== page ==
Mindfulness and our view of criminals

Similarly, the idea that we have responsibility and inner freedom to transcend our natural disposition and social conditioning is central to the spiritual and religious understanding. Religions teach we all have the potential to be inwardly transformed – find self-realisation, achieve enlightenment, become liberated, be saved.

Along with such beliefs is a common religious assumption: that it is a mistake to identify oneself with one’s impulses, urges and desires. They are merely states of mind, distinct from oneself.

So when you view saints and criminals, do you label them as good or bad by identifying them each with their feelings of say love or hate, or do you assume that they are only temporally influenced by humility or egoism?

Our view of ourselves

Likewise, when you see yourself, do you identify with the feelings and thoughts that come and go? ‘You may say yes of course I do. Why shouldn’t I suppose that my own consciousness is not part of myself? They are my feelings aren’t they? My thoughts. My desires.”

Yet one spiritual writer put it this way:

“We say ‘I am angry.’ But you are not angry; you just have angry feelings. You may say, ‘I am depressed.’ No, you are not depressed; you have feelings of depression” (Thomas Keating, Founder of the Centering Prayer movement)

This is very similar to the Buddhist view regarding attachment. Those who advocate mindfulness meditation advocate non-attachment which is the belief that one’s thoughts and feelings are not essential to one’s self but are merely phenomena to be observed. It is identifying with such thoughts and feelings that is said to cause suffering.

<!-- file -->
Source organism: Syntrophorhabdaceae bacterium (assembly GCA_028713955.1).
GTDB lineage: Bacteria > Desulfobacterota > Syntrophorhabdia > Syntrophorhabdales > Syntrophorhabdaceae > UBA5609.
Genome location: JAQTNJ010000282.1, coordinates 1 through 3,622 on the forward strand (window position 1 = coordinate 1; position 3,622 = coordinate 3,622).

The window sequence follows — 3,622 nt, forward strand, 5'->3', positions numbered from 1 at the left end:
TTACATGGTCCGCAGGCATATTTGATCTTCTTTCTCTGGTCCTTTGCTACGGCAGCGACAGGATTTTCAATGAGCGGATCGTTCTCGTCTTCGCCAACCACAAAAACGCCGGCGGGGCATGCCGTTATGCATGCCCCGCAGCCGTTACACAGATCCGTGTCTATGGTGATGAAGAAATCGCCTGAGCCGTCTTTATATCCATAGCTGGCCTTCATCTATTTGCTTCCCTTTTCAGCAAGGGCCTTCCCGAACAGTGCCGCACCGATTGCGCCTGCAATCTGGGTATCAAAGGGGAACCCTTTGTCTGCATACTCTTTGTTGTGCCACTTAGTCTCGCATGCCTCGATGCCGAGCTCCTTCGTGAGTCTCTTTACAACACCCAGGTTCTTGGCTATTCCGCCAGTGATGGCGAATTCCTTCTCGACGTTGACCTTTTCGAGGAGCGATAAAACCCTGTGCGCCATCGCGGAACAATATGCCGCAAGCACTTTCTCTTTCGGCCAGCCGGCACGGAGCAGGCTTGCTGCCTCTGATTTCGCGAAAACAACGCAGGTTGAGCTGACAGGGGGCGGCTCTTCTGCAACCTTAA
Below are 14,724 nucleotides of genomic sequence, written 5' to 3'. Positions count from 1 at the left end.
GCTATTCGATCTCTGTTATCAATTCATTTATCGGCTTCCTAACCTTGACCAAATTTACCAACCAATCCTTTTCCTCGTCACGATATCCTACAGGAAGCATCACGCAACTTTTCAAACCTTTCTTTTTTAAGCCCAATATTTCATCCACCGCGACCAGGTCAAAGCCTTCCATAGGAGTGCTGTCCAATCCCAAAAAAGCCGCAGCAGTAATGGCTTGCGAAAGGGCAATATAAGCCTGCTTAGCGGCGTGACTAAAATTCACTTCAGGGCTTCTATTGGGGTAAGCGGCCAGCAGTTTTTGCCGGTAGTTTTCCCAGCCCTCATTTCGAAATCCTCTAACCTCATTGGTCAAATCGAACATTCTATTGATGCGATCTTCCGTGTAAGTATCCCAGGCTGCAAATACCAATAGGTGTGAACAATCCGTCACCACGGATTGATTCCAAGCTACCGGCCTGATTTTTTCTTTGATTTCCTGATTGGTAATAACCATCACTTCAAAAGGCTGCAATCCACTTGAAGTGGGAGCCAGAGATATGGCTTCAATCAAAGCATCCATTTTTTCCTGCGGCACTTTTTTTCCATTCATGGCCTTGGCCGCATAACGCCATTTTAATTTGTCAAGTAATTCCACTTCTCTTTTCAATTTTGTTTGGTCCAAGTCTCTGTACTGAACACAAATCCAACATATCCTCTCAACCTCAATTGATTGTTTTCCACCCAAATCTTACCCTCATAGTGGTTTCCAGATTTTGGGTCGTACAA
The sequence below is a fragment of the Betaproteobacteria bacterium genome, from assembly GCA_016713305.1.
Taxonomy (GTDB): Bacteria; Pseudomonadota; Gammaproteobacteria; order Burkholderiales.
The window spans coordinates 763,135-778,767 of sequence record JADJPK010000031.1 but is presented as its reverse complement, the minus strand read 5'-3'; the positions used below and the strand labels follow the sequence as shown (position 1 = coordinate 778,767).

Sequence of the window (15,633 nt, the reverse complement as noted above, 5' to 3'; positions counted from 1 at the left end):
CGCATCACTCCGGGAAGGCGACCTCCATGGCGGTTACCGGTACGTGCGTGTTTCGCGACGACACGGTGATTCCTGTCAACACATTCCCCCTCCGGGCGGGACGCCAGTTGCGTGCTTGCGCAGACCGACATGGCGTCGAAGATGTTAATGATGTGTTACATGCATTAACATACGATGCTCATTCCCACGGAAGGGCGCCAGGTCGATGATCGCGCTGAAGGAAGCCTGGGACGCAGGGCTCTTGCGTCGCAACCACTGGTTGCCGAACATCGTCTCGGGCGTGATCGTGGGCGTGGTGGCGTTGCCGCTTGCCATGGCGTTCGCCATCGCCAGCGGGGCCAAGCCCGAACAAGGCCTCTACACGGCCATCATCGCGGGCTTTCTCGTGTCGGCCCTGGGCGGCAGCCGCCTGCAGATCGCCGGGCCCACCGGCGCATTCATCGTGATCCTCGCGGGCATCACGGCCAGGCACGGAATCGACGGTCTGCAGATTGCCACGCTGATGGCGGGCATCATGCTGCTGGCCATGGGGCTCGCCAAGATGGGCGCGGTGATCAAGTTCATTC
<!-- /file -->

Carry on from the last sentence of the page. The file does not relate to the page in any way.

Swedenborg’s experience

Swedenborg is known as someone who made an inward journey of discovery, writing up his numerous mystical experiences in meticulous detail. He reports that whilst he was in an altered state of consciousness, he would see and hear spirits of dead people who were associated with him. These he discovered to be the normally unconscious source of his thoughts and feelings.

He wrote that within his mind he had seen and heard certain spirits and felt the anxieties that well up from them. He observed the increase and decrease of anxiety as they drew near and moved away.

He very often experienced being raised up so to speak into the company of good spirits; but if he were to be let go of, even very slightly, he would be exposed to an inflow from bad spirits whose illusory ideas and selfish impulses would flood his consciousness.

So the question arises, if your good and bad thoughts come from outside of yourself, can you ever be said to be a fundamentally good or bad person?

Ruling love

Swedenborg’s answer is to do with his concept of ruling love.

We all are inwardly making personal choices turning towards either higher or lower spirits although we are not conscious of their presence with us. Turning towards the thoughts and feelings of the higher spirits we strengthen their presence within. But turning to the lower ones, we form bad habits of thought such as impure fantasies, self-serving priorities or  spiteful attitudes.

If we are not careful we begin to own lower ways of thinking which can then start to dominate our motivation. We are slowly forming a type of self-centred attitude that takes priority over higher hopes, wishes and sentiments. Criminal intent thus may become the  reigning desire which is the character one gradually forms for oneself.

Copyright 2015 Stephen Russell-Lacy

Author Heart, Head & Hands (

Posted on15th June 2015CategoriesHuman nature, Latest post, Meaning of lifeTags, , , , , ,